Main Menu
Print PDF

Changes Made to PA Clean and Green Program: Tax Burden for Landowners with Active Leases is Clarified

By Scott P. Borsack

Landowners in Pennsylvania got some much needed tax relief as the result of the passage of legislation recently. The new law affects the so-called Clean and Green program which was itself enacted to encourage landowners to preserve land for farming and forestry. Once approved as a part of the program, landowners enjoyed a reduced property value for purposes of determining real property taxes. As originally enacted, the Clean and Green program required a penalty or roll back tax if property qualified for the program ceased to be used for approved purposes. These roll back taxes were due with interest and computed by returning the value of the property to its prequalified fair market value. In some counties tax assessors collected the roll back tax for the entire parcel regardless of how much of it ceased to be used in a qualified manner. In other counties, roll back taxes were collected only for the portion of the property which was not used in a qualified manner. The same program, created statewide, was administered in two completely different ways across the state. The ability to maintain the benefits of the program depended entirely upon in which county the property was located.

With natural gas exploration in the Marcellus Shale formation affecting farmers who had previously qualified for Clean and Green, the inconsistencies in application of the same law affected farmers disproportionately. Promises for the introduction of some sanity into the system were often made and until now were never delivered. As a result of the new legislation, roll back taxes are due only for the portion of the property which is used in a non-qualified manner. So if 8 acres of a 200 acre parcel are used for the development of a drilling pad and gas exploration, then only 4% (8/200 = 4%) of the tax benefits from participation in the Clean and Green program will be subject to roll back. Technically, the exclusion is accomplished by severing the portion of the property not used in a qualified manner from the portion of the property which continues to be used in a qualified manner and requires roll back for the non-qualified portion only.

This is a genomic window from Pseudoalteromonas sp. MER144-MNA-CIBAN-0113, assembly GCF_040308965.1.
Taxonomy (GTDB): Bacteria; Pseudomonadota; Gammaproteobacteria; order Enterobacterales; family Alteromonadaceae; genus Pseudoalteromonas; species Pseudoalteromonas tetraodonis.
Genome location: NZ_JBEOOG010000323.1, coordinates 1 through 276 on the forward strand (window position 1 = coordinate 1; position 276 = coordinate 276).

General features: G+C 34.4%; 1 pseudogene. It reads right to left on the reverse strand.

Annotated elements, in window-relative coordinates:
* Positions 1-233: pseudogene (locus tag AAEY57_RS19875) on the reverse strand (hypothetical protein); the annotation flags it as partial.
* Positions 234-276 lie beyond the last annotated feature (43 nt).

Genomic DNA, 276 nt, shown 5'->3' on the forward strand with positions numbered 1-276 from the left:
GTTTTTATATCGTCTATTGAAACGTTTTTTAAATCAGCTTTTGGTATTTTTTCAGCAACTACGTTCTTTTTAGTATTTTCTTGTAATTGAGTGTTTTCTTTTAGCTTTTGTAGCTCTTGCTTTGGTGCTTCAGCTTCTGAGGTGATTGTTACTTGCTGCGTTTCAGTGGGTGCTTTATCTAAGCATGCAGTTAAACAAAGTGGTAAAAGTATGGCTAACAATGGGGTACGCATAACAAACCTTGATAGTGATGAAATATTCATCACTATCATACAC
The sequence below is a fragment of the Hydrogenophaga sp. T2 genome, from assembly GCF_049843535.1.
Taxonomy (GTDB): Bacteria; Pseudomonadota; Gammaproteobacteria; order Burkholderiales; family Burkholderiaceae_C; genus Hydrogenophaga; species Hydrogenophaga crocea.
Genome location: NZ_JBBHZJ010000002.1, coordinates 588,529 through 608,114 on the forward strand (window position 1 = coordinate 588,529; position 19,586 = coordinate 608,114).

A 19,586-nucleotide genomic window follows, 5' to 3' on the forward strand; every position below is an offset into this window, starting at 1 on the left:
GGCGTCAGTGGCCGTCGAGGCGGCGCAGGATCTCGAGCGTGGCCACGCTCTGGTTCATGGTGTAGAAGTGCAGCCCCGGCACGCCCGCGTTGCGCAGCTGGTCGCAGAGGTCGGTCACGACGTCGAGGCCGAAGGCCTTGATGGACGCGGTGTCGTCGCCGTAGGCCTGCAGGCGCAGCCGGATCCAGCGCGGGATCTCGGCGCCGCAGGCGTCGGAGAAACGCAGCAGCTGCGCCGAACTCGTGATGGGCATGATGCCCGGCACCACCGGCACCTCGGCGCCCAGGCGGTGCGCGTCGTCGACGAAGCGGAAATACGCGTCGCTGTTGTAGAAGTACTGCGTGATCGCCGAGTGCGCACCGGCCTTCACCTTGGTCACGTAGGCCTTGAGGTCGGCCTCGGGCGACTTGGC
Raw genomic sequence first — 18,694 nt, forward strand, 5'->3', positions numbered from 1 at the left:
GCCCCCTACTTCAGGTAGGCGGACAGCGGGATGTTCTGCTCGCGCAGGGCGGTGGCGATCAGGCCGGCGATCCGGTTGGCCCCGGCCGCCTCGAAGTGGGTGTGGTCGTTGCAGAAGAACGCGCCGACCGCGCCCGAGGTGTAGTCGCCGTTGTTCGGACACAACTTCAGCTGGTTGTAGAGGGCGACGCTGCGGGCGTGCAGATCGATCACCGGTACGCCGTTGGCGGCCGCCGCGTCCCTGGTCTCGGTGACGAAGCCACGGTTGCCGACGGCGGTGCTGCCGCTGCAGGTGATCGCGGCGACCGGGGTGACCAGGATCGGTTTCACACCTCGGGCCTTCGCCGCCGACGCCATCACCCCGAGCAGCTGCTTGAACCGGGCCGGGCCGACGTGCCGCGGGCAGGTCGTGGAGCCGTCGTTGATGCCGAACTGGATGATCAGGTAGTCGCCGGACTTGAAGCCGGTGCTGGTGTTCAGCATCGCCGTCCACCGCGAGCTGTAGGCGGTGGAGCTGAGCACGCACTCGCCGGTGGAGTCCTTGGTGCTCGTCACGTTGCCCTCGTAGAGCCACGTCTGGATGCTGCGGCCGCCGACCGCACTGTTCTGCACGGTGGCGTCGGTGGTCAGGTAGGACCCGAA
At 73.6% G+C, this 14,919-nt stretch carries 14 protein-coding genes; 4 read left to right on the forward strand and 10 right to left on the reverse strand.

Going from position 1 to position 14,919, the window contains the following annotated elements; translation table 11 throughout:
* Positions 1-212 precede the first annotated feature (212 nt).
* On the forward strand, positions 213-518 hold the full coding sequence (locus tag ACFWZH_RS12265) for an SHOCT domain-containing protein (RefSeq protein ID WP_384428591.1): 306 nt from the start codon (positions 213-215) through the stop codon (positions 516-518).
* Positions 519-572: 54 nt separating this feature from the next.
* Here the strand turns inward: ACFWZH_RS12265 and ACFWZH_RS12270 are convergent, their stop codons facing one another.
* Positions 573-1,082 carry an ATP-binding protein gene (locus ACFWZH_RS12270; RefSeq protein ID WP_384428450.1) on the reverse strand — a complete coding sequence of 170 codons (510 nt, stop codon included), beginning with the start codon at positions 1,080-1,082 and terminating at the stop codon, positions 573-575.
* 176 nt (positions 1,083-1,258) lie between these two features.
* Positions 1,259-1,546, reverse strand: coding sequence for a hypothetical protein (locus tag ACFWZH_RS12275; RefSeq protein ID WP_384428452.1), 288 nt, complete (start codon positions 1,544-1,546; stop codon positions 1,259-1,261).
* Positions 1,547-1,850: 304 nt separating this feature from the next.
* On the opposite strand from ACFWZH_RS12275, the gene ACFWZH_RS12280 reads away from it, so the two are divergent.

There are a few other benefits to the new law. The portion of land disturbed to place underground gathering or transmission pipelines are exempt from the roll back. The development of pipelines, if buried, will neither affect long term use of the property for agricultural purposes, nor will it create a roll back liability. Additionally, property can be disturbed for the generation of alternative energy if more than half of the energy generated is used for agricultural purposes. For this purpose, alternative energy includes solar, wind, low impact hydropower, fuel cells and geothermal energy to name a few.

With this new law landowners across the state will be treated in the same manner. This is a welcome change especially in those counties where the tax assessor had determined that disturbance of a relatively small portion of eligible property resulted in a roll back of the entire benefit. By its terms the law notes that the change applies 60 days after enactment. Taken literally, this change may not help landowners who have had to pay roll back taxes prior to enactment. Hopefully the new legislature will be equally motivated to change other laws which either hamper gas exploration or do not protect landowner rights. 

This correspondence should not be construed as legal advice or legal opinion on any specific facts or circumstances. The contents are intended for general informational purposes only, and you are urged to consult a lawyer concerning your own situation and legal questions.
Back to Page